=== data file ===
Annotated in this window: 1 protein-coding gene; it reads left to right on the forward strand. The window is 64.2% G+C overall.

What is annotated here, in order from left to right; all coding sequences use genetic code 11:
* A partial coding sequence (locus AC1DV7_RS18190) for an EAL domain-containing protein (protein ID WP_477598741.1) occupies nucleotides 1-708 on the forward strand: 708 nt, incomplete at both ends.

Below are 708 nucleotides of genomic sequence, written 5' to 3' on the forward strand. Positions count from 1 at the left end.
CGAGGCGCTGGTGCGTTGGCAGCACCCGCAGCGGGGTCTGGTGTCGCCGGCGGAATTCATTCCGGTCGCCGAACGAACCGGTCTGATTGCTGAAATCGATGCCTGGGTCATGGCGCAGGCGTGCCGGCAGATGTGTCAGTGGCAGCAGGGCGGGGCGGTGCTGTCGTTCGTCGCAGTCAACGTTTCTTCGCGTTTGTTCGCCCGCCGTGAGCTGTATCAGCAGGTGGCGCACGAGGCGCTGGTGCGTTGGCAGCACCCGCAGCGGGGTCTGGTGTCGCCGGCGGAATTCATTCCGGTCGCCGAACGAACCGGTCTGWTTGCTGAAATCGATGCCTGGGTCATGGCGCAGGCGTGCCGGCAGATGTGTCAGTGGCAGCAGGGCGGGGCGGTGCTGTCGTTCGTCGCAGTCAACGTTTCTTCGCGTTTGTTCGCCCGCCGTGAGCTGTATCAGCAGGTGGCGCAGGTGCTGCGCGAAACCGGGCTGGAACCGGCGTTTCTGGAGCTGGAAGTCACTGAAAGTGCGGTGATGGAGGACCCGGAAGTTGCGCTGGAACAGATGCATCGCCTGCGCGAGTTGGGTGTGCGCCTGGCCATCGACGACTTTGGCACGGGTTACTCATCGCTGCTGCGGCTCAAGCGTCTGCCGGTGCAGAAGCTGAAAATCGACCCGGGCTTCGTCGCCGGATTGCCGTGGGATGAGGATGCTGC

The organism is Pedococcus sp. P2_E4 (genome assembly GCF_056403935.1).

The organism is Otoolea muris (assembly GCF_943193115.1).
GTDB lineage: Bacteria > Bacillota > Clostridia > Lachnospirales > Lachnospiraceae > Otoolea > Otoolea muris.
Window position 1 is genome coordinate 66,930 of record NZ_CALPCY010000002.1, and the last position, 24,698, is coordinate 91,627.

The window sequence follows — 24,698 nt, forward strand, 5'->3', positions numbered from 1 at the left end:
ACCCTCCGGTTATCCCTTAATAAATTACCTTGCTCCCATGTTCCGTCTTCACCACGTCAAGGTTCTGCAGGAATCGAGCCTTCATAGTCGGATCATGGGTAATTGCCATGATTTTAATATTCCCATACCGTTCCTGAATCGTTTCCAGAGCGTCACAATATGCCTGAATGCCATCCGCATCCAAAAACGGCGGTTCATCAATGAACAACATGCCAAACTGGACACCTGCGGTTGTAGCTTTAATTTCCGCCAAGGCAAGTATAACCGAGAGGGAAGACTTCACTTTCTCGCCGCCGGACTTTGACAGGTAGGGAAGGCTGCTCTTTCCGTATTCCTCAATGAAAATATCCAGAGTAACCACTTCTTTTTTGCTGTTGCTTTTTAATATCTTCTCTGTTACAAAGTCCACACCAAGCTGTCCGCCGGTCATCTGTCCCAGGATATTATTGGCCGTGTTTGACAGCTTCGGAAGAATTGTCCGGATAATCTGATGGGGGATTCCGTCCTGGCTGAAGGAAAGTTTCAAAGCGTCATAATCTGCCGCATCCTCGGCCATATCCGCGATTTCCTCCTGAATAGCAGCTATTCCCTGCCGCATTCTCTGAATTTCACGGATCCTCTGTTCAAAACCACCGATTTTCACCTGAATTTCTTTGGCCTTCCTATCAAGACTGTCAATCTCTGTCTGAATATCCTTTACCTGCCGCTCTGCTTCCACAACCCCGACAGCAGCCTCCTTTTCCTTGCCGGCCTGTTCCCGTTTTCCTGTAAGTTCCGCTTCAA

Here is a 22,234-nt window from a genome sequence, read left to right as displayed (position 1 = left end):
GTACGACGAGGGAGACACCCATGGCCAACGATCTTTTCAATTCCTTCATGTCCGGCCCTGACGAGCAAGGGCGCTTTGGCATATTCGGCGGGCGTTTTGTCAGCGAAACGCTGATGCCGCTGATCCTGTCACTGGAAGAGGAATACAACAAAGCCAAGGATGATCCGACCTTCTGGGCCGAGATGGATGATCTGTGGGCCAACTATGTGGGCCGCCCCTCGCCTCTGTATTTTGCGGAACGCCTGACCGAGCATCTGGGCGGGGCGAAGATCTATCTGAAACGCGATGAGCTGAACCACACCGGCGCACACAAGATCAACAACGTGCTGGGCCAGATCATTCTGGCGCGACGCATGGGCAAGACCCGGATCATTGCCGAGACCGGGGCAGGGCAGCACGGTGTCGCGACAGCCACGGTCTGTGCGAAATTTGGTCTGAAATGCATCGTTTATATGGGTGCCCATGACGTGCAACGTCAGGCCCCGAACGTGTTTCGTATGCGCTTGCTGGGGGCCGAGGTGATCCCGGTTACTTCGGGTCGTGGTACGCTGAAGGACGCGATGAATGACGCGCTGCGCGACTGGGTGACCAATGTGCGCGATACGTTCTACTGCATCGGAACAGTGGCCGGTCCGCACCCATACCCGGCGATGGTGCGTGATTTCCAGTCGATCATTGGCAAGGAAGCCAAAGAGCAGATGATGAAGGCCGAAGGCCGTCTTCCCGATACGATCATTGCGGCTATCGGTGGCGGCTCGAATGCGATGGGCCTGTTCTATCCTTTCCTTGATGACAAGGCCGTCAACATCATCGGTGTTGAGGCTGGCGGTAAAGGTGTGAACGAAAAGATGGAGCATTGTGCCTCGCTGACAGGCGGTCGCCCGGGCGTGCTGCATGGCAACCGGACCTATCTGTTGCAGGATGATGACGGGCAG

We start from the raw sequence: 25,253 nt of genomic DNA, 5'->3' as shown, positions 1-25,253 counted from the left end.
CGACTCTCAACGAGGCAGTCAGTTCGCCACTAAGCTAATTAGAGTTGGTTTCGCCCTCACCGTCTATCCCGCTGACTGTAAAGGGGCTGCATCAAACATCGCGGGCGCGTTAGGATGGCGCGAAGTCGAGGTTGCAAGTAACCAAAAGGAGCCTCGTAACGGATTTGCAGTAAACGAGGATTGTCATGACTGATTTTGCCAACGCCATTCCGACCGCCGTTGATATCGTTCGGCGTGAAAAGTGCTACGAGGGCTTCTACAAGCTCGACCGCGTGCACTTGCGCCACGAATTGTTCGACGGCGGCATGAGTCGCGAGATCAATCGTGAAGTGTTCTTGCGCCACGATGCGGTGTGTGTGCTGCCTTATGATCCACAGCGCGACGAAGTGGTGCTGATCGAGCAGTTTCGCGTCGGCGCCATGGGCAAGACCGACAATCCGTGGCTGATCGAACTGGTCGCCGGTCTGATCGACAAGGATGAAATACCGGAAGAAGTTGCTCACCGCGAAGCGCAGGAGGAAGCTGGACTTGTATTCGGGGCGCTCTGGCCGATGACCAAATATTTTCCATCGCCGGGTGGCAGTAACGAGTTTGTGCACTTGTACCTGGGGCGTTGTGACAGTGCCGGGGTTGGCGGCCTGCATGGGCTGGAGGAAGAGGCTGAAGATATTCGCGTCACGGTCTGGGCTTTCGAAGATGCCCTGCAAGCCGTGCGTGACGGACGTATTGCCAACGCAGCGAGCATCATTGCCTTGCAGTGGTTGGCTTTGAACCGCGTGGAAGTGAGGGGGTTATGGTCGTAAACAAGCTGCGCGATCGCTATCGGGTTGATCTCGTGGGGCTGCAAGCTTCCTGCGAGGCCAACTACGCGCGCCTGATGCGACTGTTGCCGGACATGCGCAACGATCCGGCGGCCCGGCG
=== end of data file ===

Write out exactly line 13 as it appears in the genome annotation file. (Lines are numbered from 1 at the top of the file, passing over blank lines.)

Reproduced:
GTACGACGAGGGAGACACCCATGGCCAACGATCTTTTCAATTCCTTCATGTCCGGCCCTGACGAGCAAGGGCGCTTTGGCATATTCGGCGGGCGTTTTGTCAGCGAAACGCTGATGCCGCTGATCCTGTCACTGGAAGAGGAATACAACAAAGCCAAGGATGATCCGACCTTCTGGGCCGAGATGGATGATCTGTGGGCCAACTATGTGGGCCGCCCCTCGCCTCTGTATTTTGCGGAACGCCTGACCGAGCATCTGGGCGGGGCGAAGATCTATCTGAAACGCGATGAGCTGAACCACACCGGCGCACACAAGATCAACAACGTGCTGGGCCAGATCATTCTGGCGCGACGCATGGGCAAGACCCGGATCATTGCCGAGACCGGGGCAGGGCAGCACGGTGTCGCGACAGCCACGGTCTGTGCGAAATTTGGTCTGAAATGCATCGTTTATATGGGTGCCCATGACGTGCAACGTCAGGCCCCGAACGTGTTTCGTATGCGCTTGCTGGGGGCCGAGGTGATCCCGGTTACTTCGGGTCGTGGTACGCTGAAGGACGCGATGAATGACGCGCTGCGCGACTGGGTGACCAATGTGCGCGATACGTTCTACTGCATCGGAACAGTGGCCGGTCCGCACCCATACCCGGCGATGGTGCGTGATTTCCAGTCGATCATTGGCAAGGAAGCCAAAGAGCAGATGATGAAGGCCGAAGGCCGTCTTCCCGATACGATCATTGCGGCTATCGGTGGCGGCTCGAATGCGATGGGCCTGTTCTATCCTTTCCTTGATGACAAGGCCGTCAACATCATCGGTGTTGAGGCTGGCGGTAAAGGTGTGAACGAAAAGATGGAGCATTGTGCCTCGCTGACAGGCGGTCGCCCGGGCGTGCTGCATGGCAACCGGACCTATCTGTTGCAGGATGATGACGGGCAG